Let $\frak{g}$ be a finitedimensional complex simple Lie algebra together with a choice of Cartan subalgebra and associated root system $(\Delta, (,))$. Also we denote the halfsum of positive roots by $$ \rho := \frac{1}{2}\sum_{\alpha \in \Delta_+} \alpha. $$ What can one say about the scalar $$ (\alpha,\rho)? $$ I feel this is an easy question (perhaps too easy for M.O.) but I also feel I am missing a simple trick to produce the answer.
2 Answers
I'm sorry, my original answer was about the expansion of the highest root $\theta$ into the fundamental weights $\omega_1,\ldots,\omega_n$. For the Weyl vector $\rho$, something much simpler is true: we have $\rho=\sum_{i=1}^{n} \omega_i$. It is easy to see this since the simple reflection $s_{\alpha_i}$ sends $\alpha_i$ to $\alpha_i$, while permuting the other positive roots.
A precise reference for this fact is Proposition 29 of $\S$1.10 of Chapter VI (Root Systems) of Bourbaki's book on Lie Groups and Lie Algebras.
EDIT: As requested by LSpice in the comments, let me restore (and correct) my comments about the expansion of the highest root $\theta$ into fundamental weights. We have $\theta=\sum_{i}c_i\omega_i$ where $c_i$ is the number of edges from the special "affine" node $0$ in the extended Dynkin diagram of $\mathfrak{g}$ to the node $i$. (For the simply laced case there is no ambiguity regarding what is meant by extended Dynkin diagram; for nonsimply laced cases there are two different versions of the "extended Dynkin diagram" and they give the fundamental weight coefficients for the highest root and highest short root, respectively.)
I'm fairly certain this statement about $\theta$ appears somewhere in Bourbaki as well, but I'm having trouble locating precisely where.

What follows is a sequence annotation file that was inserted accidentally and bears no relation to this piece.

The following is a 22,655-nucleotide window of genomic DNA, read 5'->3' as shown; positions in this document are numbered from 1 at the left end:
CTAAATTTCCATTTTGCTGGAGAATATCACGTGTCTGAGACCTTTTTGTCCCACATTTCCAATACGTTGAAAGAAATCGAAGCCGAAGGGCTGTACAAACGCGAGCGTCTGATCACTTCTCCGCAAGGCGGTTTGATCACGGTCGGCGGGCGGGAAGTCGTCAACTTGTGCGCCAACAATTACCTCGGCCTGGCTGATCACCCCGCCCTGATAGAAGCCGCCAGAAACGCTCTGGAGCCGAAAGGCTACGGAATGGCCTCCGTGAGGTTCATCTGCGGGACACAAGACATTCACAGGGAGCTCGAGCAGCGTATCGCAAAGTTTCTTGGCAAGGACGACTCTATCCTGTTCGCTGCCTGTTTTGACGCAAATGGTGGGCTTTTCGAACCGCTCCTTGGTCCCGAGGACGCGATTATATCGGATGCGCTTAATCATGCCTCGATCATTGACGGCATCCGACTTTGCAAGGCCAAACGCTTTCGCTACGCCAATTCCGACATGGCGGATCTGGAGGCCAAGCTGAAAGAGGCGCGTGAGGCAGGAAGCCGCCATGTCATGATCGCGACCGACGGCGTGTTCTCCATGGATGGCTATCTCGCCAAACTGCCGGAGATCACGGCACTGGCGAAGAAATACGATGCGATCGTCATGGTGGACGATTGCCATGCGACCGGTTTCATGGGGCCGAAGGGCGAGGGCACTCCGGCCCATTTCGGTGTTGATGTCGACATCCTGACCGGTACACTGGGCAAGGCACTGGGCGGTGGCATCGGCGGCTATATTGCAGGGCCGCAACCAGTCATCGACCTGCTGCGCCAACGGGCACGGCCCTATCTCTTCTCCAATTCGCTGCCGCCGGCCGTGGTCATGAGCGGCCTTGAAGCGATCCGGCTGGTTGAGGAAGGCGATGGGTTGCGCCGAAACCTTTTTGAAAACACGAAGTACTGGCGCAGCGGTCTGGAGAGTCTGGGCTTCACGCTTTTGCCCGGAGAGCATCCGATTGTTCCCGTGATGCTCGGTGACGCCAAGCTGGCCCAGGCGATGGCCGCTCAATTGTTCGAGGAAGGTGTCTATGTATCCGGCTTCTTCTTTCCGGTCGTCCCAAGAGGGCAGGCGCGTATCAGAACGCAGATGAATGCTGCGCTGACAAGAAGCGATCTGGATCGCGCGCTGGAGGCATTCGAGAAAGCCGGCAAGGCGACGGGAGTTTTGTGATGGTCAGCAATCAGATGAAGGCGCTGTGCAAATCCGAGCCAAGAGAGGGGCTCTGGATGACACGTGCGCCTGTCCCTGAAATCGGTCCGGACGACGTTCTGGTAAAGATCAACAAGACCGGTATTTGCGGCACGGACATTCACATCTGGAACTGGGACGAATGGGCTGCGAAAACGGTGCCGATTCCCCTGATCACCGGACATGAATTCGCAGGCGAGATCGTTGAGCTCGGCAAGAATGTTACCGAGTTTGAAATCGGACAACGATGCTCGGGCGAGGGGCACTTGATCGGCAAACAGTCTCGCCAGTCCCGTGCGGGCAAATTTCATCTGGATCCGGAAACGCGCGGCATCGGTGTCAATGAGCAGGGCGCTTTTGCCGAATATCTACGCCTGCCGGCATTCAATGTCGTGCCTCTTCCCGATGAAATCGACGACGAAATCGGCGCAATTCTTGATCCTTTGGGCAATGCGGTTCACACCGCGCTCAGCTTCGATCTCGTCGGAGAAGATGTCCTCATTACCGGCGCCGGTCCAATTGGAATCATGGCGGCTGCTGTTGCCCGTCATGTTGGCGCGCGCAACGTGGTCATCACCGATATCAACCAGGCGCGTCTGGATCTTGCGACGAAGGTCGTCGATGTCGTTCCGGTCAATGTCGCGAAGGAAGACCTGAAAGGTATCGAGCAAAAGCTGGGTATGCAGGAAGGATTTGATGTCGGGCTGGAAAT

1$\begingroup$ Your original answer for the highest root was also interesting, and I didn't know it. Would you consider restoring it, say after the correct answer, with a note that it is an answer to a different question? $\endgroup$– LSpiceCommented Apr 29, 2023 at 15:09

1$\begingroup$ @DidierdeMontblazon This is the definition of $s_i$ (and in fact the formula for a reflection in any vector space): The reflection through $v$ sends $w$ to $w  2( w,v) v / (v,v)$. $\endgroup$ Commented Apr 29, 2023 at 15:32

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1$\begingroup$ @LSpice: Okay, I restored the comments about the highest root $\theta$ and extended Dynkin diagram. I also found a reference for the basic facts about $\rho$ (but unfortunately not what I wrote about $\theta$). $\endgroup$ Commented Apr 29, 2023 at 15:52

1$\begingroup$ Yes, I suppose that's right, you could simply view this as the definition of extended Dynkin diagram (and yes, to get the two versions in the nonsimply laced cases you take either the highest root or highest short root: the point is these are the only roots in the fundamental chamber). $\endgroup$ Commented Apr 29, 2023 at 16:07
Sorry but I have to quibble: $(\alpha,\rho)$ isn't canonical, it depends on the choice of $W$invariant inner product. What is canonical is $\langle \alpha^\vee,\rho\rangle$ where $\alpha^\vee$ is a coroot and $\langle,\rangle$ is the canonical pairing between roots and coroots. (IMHO it is always better to pair roots with coroots, as in Bourbaki, not roots with roots.)
Anyway as per the preceding discussion, $\langle\alpha^\vee,\rho\rangle=1$ for $\alpha$ a simple root; therefore $\langle\alpha^\vee,\rho\rangle=\operatorname{height}(\alpha)$ for any root; and this is equal to the Coxeter number minus 1 (the sum of the labels on the Dynkin diagram) for the highest root.